1) Programme about the Liberation of the Channel Islands traced through the archives of the BBC. Winston Churchill's speech on Victory in Europe and the liberation of the island. Douglas Willis, a BBC correspondent, who sailed with the liberating forces into the harbour in HMS Beagle and HMS Bulldog-comments on the arrival into the harbour in Guernsey-arrived in the afternoon but a German officer, Captain Zimmerman arrived who didn't have the power to sign the surrender. Zimmerman was told to withdraw with a copy of the surrender in german and english-he told the British forces that if they kept the ship there that it would be considered a hostile action. HMS Beagle and Bulldog withdrew until they were called to a rendez-vous at midnight so that Major General Heine could sign the surrender. For the first time in 6 years HMS Bulldog is lit up. Heine came out in a ship but did not leave in order to board the HMS Bulldog-the commander of the HMS Bulldog started to get impatient-they turned on the searchlight-the boat arrived after 10 minutes. Commentates on Major General Heine getting on the ship and going to sign the surrender-recording of the surrender. At 6.30 on May 9th Douglas Willis sent another report from HMS Bulldog commentating on the surrender of the german commander in chief and his garrison-waiting for more than 5½ hours-moved towards Guernsey. Recording of British soldier demanding the signing of the surrender. Report at 7.15 on May 9th by Douglas Willis on the surrender of the German forces. Brigadier Snow transferred to HMS Beagle to go to Jersey to receive the surrender of the German garrison-anchored off St Helier Harbour at 10am-Wolf was ordered to the ship but failed to appear immediately. Alexander Coutanche, the bailiff, explains that he was called to meet the German commander in order to accompany him to the boat. When he arrived he found Wulf had his staff officers with him and when he saw that he demanded that his officers came as well-they waited for him. The bailiff sent messages to both the King and Winston Churchill-on May 12th the King issued a royal proclamation about the freeing of the Channel Islands [which is read out]. On the 1 o'clock news on the 16th May it was reported that Herbert Morrison had a great reception on a visit to St Helier-the next day the shops were due to be filled with goods. In Guernsey Herbert Morrison talks about his visit to the Channel Islands. On the 5th June the bailiff spoke on radio-talks about the Jersey residents in the armed forces, his thanks towards the government in the UK, the force under Brigadier Snow and the Channel Islanders who were deported during the second world war and his wish to hurry their return to the island although warns that the islands may have changed from when they left them and he talks about the changes and difficulties that the island experienced during the occupation-the shortages, rationing, worsening conditions and the Red Cross. On the 7th June the royal visit of King George VI and Queen Elizabeth took place. BBC Correspondent Howard Marshall reporting about the King and Queen arriving at the States building and meeting the bailiff, the crowds in the Royal Square to see the royal visit, playing of the national anthem, going in and coming out of the States Building with a fanfare and the car being driven away. On christmas day 1945 Harold Le Druillenec, the only British survivor of Belsen, was chosen to introduce the King's message to the Commonwealth-talks about his experience in the concentration camp, the death of his sister and his survival, his life during the occupation in the Channel Islands and the freedom they now experience. 2) Tom Salmon interviewing Sir Alexander Coutanche. Talks about the office of bailiff and its 3 main functions-presiding in the court, presiding in the States and administrative work. Started as a member of the Bar during the first world war, came back to practice in Jersey in 1920 and soon after that he was elected as a deputy in St Helier. After 3 years he was appointed as the solicitor-general and then attorney-general and then bailiff. He is been a member of the States for 38 years in different capacities. Became the bailiff in 1935. When he became solicitor-general in 1925 he knew there needed to be a reorganisation of the public services-by 1935 the reorganisation had taken place. Saw the possibility of Jersey as a tourist destination-was interested in the building of the Airport and updating of the harbours. The increase in tourism meant a reorganisation in society in order to deal with visitors and hotel workers. Was responsible for the establishment of the first housing scheme. The arrival of the second world war-no one believed that there was going to be an occupation. The island was prepared to receive soldiers from St Malo as a defensive position-the Germans didn't go directly to St Malo and so the soldiers could get back to Britain safely. As a result the British troops were removed and the islands were left undefended-the Jersey people felt horror at this news. When the evacuation was completed he was ordered to take on the responsibilities of both bailiff and governor-a war time government was established to speed up the process. When the British troops left they offered to blow up the public utilities but he pointed out they'd be needed for the residents and so they decided to leave them as they were. On the day the German soldiers landed he was in his house in the morning and he received notice that papers had been dropped ordering the surrender of the island. He had told residents that when he could not guarantee their safety he would lower the flag from Fort Regent and that day he went to Fort Regent and lowered the flag. When at Fort Regent received a message saying the Germans had landed at the Jersey Airport-he went out there and the German officers explained that Jersey was occupied. The German officers were young airborne troops-later he came to the house and read proclamations. They enquired about supplies and when he told them of the stocks of food they didn't think rationing would be necessary as they were on their way to England. After the Battle of Britain he met the officer again who said he felt sorry for them as a paper war was about to begin-a large administration was then brought in. Jersey was lucky because the heads of the administration were gentlemen-he could deal with them. He was always convinced that Britain would win-never thought they'd be here for ever. As a representative of his people-he had to deal with the Germans-he had no means of letting the people know what and why he was doing things-could gain great advantages but people wouldn't know about it. Felt no moral qualms about the things they did because the one thing they wanted to do was make sure the people of the island survived. Felt lonely-his wife often felt worse. There was nothing anyone could do in terms of sabotage-punishments would follow like wirelesses were taken away. When they were taken away he didn't have a secret set but was kept up to date with news. The worst time was in 1942 when the deportations took place-wanted to resign but was persuaded to stay. The conditions after D-Day were terrible-had no gas, electricity, coal or bread or a lot of other things. Had soup rations given out. If you lived in the country you were better off than the town people. He was able to have a fire because of the trees in his garden and had candles so he was fortunate. Everybody lost weight-his wife lost a great deal. The Germans near the end changed the people in the high command-the head was an admiral who he never got on with. He was determined never to surrender-he only surrendered when he was ordered to do so-had to climb down. Addressed the people in the Royal Square-played Winston Churchill's speech over loudspeakers in the Square and celebrations took place but they were not liberated until the next day on his birthday, 9th May 1945. During the war he protested-that was all he could do. After the liberation the problems were getting people back to the island. The constitutional set up of the island were examined-were asked how to reform the States and Royal Court and most of these were approved. The great task was to put in place the political reforms-15 years later they were not quite put in place. Housing was a great problem at that time-people coming back. Proud of the changes since the war. End of Side One. 3) Deportee Bob Samson being interviewed about a society that was formed after a visit to Germany in 1971 with the aim to foster better relationships between Jersey and the German people. Was an internee for 3 years. He was born in Birmingham-he was the only one in his family born outside of the island. He wasn't badly treated. About 2000 people were sent out of the island in six weeks. Was given notice of a day that he was to be deported-he received it a week before he was 18. He was not worried about being sent to Germany but his mother and father were worried. They couldn't stop him being sent away. He looked after himself on the boat-he knew people on the boat from St Ouen. Deportee Maurice Hill being interviewed about being arrested in September 1942 after protesting against the deportation of English born people to Germany. Was one of 13 arrested outside of the Barra Hotel. Was sentenced in a German court for 4 months-it was reduced to a month and he was released after 3 weeks but in February 1943 he was sent to Laufen. He was sent to the local prison in Jersey and Laufen was an old castle. The guards were regular soldiers but they did have an SS search once for a radio. The head of Laufen offered to take it and return it after the SS search which they did. They were supposed to get the German front line soldier but they didn't have much. A couple of people attempted to escape including an ex island footballer Cyril Dale who left with a Guernsey boy, Bill Russell-got as far as Vienna before getting caught. Bill Russell escaped when in Yugoslavia and joined the partisans. Laufen was an all male camp, families went to Biberach originally and then most of them went to Wurzach. They had a football pitch for entertainment on a small island-if they misbehaved it would be closed. There was a concert hall, table tennis table. All the equipment came through the Red Cross-received red cross parcels. They were released on May 4th-were listening to the news and saw American troops and ran out-they didn't know their was an internment camp in the village. Got back to Jersey in September but some got back before that and some after. 4) Personal view of Michael Ginns, a founder of the Channel Islands Occupation Society (Jersey Branch), interviewed by Beth Lloyd. The CIOS was originally founded in Guernsey in 1966 and the Jersey branch was formed in 1971 for the purpose of reporting and collating all aspects of the occupation. Believes some bunkers should be preserved for posterity-one day the bunkers will be looked upon in the same way as the martello towers. The bunkers and constructions were mostly built to fortress standards-will last a long time. The Germans left the bunkers in working order-straight after the occupation people went to the bunkers and took souvenirs-when the British troops arrived they took out the hardware which was dumped in the sea. Each type of the smaller weapons were given to the States of Jersey but everything else was dumped into the sea. As the years went by the bunkers were used as rubbish tips and so in the early 1960s all bunkers on public land were sealed to the public. Some are now open because in 1976 he thought it would be a good idea to open the Noirmont Bunker to the public-wrote to the Public Works Committee and they told him that in the winter they would go and look at it to see its prospects. The committee was later taken over by Senator John Averty-he was keen to open it and allowed the CIOS to look after it. Since then they have given the responsibility for the associated observation tower nearby, the bunker at Corbière, La Carrière, St Brelade and the Gun Emplacement and Underground Bunkers at Les Landes, St Ouen. Have 170 local member in the CIOS of which a dozen are very active. Noirmont is open twice a month for visitors. First Record-A german march. He was 11 years old when the second world war started. He had just started at Victoria College in 1939. Life continued as normal at first but had to carry his gas mask. He enjoyed it as a boy-liked seeing aeroplanes fly overhead. Knew the Germans were coming-after the evacuation there was a calm. His father though of evacuating but never managed to leave. The Germans moved into Victoria College House. Carried on at school-it began at 10 o'clock. In 1941 Victoria College moved to Halkett Place as it was taken over by the Germans as a barracks. In 1941 a German schools inspector visited Victoria College. The first he knew of deportation was when he was visiting town with his mother and she was told by a friend that the deportations were to take place. They were fortunate because it was a Tuesday but they didn't leave until Friday-some had to leave within 24 hours. Had to send animals to the Animal Shelter to be put down. Had to report at Grouville Station where a bus was laid on to take them to St Helier. Had to report to the JMT Garage on the Esplanade-they were on the last bus and couldn't get on the ship. Went home-some went home to empty houses which had been looted by neighbours. When they came back 21 days later people held back and weren't deported-there was a minor deportation in February 1943. Second Record-Vera Lynn with 'The White Cliffs of Dover'. The journey from France to Germany has to be looked at in terms of the time. They were the only prisoners at the time being transported in second class railway carriages as opposed to good carriages. They got in to the train at St Malo-were warned to bring enough food for two days and were given some food by the German soldiers. Arrived at Biberach-they then walked up to the camp-it was a prisoner of war camp. Quickly organised themselves in the camp-Captain Hilton was appointed camp senior. Education was laid on for everyone in the first 6 weeks but during this time they were being sorted out. Single men over 16 went to Laufen, married couples with children went to Wurzach and single couples stayed in Biberach and were joined the Guernsey deportees who were following. The rations from the Germans left you hungry but not starving but without the red cross parcels they would have been in trouble. He preferred Wurzach where he moved to-everything was under one roof. Life for a teenage boy-there were football matches, stage shows. It was difficult for a parent with a young family and older people. His mother was matron of the camp hospital-she was asked by Dr Oliver who went with them. Mrs Hutton was the first matron of the hospital but she died in 1943 and his mother took over. His father was ill and spent time in hospital-he was repatriated in September 1943 because of ill health. He was the only child-was in a room with 20 other men and boys there own age-used to collect bread and milk from the village. Had visits from the Red Cross and they decided they needed more room to exercise. There were organised walks outside of the camp twice a week-the guard would sometimes stop at the pub and they had some money from the government. They were repatriated in March 1945 to join up with his father-Germany was falling apart at this time but they were taken on a Red Cross train through Germany, Denmark into Gothenburg, Sweden. Crossed from Gothenburg to Liverpool. They returned to Jersey on July 28th 1945. Everything was intact in their home. Third Record-The Watermill. Felt pleased to be home but was annoyed that he missed the liberation of the camp and Jersey. He and his friends went to Mr Robinson's private school in Balmoral Terrace and he took the school certificate. He joined the army and went to Bodmin-got as far as Nottingham but didn't go abroad-was a vehicle mechanic who worked on tanks-stayed for 6 years. Fourth Record-The theme from the television series We'll Meet Again. When he left the army he started to work in the post office in Nottinghamshire-worked there from Christmas 1952 until May 1953 when he came back to Jersey and became a postman and has been so ever since. Can have problems with dogs but generally are not too bad. Knows about jersey buses-is fascinated by the transport systems of Jersey-wrote a book about the buses in Jersey. Is involved with the Jersey Camera Club and with David Bishop and his wife they produce tape slide sequences. They visited the Royal Air Force base in Cranwell after the RAF visited Jersey and saw his slide show sequences about the occupation and invited them to show them at the base-enjoyed the trip. Fifth Record-Royal Air Force March Past played the Central Band of the Royal Air Force. Enjoys writing books about the occupation. Archives are still being discovered. Most of his work is taken up by running the CIOS. His wife shares his interest in the occupation. Wants to write a definitive work on the defences of the Channel Islands.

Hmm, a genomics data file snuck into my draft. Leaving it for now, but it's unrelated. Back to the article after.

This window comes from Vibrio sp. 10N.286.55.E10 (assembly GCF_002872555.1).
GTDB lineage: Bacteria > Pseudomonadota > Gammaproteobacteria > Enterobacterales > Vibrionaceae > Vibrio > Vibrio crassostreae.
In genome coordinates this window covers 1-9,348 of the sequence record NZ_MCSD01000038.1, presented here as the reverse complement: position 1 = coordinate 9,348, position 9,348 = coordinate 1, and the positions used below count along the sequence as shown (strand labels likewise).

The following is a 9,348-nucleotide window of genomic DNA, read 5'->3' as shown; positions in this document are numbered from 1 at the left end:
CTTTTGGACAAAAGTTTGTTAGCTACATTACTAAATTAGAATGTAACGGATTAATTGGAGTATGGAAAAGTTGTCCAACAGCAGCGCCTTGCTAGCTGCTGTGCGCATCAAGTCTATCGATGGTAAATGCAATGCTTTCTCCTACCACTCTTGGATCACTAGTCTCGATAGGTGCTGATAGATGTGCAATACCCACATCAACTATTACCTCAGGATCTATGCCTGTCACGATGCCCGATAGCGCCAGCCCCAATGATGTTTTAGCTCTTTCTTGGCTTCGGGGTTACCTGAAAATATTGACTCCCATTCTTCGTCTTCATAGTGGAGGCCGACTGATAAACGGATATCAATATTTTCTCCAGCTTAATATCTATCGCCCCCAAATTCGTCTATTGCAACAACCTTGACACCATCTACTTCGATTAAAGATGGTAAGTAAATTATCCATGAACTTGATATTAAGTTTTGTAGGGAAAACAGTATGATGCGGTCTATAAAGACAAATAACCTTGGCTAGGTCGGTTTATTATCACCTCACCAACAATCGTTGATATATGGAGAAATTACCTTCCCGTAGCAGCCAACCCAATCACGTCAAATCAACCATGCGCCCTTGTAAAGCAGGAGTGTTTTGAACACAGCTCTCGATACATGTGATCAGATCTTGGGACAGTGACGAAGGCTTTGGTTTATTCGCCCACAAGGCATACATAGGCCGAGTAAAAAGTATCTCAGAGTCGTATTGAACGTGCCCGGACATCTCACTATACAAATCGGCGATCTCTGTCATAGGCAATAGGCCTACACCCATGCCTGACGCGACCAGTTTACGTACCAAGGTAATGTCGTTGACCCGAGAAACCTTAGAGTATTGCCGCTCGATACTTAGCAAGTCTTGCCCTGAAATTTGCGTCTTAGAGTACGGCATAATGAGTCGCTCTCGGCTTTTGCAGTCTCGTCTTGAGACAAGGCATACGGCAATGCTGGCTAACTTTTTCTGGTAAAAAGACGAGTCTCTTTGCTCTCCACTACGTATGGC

Reference: R/07/B/14

JEP cutting: Feudal Law and old estates in Jersey

Reference: US/1296

Date: 2015 - 2015
30th May 2015

JEP Newscutting: article about the development of Warren Farm at Noirmont, which has been designated a Site of Special Interest - 07/09/2011

Reference: US/962

Date: 2011 - 2011